“Arguably, though, this is as much, if not more, Jenna Coleman’s episode,” argues Den of Geek. “Clara has been a different companion for the Doctor, in that she’s more than once proven to be one step ahead of him. Here, though, she’s just as broken as the Doctor, and Steven Moffat’s script calls for some hard acting work from Jenna Coleman to put that across, crucially giving her the screen time to do so. She delivers, not in a bombastic way, but quietly and gradually, building up her performance and the mix of sadness and confusion in her character.”
The Herts Advertiser agrees: “In many ways the greatest burden falls on the shoulders of Jenna Coleman, who must convey the fear, suspicion, doubt and ultimately acceptance which Clara experiences in dealing with this new Doctor. That she achieves this so faultlessly is proof of her strengths as an actor, and illustrates how she has evolved since joining the show two years ago.”
The Daily Beast puts her relationship with the new Doc under the microcope, saying “the new Doctor’s abrasive character, and face, comes as something of a shock after she often had the upper hand over Smith. ‘From the moment Peter turns up, she realises she’s in terrible trouble,’ Moffat explained.”
Wales Online, however, assures us that their relationship is still great: “In the Q&A after the screening Capaldi talked about this new relationship: ‘The Doctor is crazy about Clara. It’s not just about romance, it goes into deeper territory.’ It has developed from the psuedo-boyfriend relationship into a father figure.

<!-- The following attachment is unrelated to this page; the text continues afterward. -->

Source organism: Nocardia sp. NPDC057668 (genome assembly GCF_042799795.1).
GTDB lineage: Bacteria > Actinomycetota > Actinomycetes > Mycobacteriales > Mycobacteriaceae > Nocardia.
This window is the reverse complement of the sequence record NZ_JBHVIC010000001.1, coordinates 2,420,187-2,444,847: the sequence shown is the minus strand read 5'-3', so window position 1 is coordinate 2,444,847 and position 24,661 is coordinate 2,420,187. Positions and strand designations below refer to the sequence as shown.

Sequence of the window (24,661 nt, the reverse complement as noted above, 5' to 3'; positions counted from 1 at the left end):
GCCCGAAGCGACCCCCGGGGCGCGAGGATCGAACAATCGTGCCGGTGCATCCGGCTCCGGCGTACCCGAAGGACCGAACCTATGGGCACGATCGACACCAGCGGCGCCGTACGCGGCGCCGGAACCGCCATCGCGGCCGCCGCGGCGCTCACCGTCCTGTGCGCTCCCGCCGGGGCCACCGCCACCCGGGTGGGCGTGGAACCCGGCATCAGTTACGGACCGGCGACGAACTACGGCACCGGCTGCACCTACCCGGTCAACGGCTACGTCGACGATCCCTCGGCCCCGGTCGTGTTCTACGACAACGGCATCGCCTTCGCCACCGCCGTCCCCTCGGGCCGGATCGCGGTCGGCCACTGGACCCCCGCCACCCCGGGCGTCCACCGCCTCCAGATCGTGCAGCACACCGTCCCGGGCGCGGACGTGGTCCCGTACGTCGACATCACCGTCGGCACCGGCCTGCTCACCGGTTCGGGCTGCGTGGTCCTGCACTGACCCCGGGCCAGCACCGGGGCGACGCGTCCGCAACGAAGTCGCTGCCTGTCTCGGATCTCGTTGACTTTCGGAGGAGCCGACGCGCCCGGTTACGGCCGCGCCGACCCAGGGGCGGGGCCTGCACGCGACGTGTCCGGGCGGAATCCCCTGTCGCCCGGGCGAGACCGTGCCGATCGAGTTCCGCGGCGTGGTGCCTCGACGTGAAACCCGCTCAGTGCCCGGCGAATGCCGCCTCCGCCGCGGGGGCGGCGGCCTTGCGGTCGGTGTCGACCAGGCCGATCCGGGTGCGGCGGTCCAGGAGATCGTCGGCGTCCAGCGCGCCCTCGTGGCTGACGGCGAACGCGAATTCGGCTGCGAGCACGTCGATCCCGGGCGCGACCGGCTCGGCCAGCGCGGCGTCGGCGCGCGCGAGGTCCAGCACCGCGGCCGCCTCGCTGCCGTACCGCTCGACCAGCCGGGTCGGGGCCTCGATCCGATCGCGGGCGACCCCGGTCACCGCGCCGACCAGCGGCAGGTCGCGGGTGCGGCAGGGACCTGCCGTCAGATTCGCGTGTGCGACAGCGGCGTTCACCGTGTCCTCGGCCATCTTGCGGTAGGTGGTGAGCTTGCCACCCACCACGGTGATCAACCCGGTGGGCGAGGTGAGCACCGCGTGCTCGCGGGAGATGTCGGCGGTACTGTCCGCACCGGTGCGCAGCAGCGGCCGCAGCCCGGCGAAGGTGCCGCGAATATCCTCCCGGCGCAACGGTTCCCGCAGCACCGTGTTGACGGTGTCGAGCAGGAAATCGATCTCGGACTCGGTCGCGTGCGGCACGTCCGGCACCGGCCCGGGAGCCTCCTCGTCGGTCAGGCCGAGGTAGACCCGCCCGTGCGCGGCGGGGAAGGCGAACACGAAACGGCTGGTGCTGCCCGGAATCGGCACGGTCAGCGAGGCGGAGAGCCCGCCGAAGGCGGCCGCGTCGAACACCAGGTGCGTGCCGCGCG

“And the show will be much the better for it.”
Showrunner, Steven Moffat is once again charged with introducing a new Doctor, and the press sounds to have enjoyed it – in a different way to Matt Smith’s debut in the brilliant The Eleventh Hour. “This is Steven Moffat at his most straightforward” The Herts Advertiser says, “offering a story which isn’t too clever for its own good, but instead focuses on the logical development of the narrative and motivations of his characters.”
The Daily Beast is also impressed: “The Doctor is more mature, but so is the way the new season is shot, with longer scenes, a slower pace, and more emphasis on conversation and characterization. Speaking at the premiere in London, Steven Moffat… said it was about time he updated the tone. ‘There was a danger we were getting faster every year and soon the episodes would be over in four minutes—and I thought we have to do something else,’ he said.”
“Moffat said it was still ‘absolutely phenomenal’ to witness the fans’ response to the screening,” the Guardian reports. “‘To be perfectly honest, I write it largely to entertain me,’ he said. ‘And sometimes, because the Doctor now happens to be a fellow Scotsman of roughly my age, I write to entertain Peter.’”
South Wales Evening Post, meanwhile, compares this new direction with The Other Show, stating that “it’s no coincidence that the episode has a distinctly Sherlock Holmes feel about it, as the two heroes set about collecting clues about the mystery at hand, while discovering new things about their own personalities.”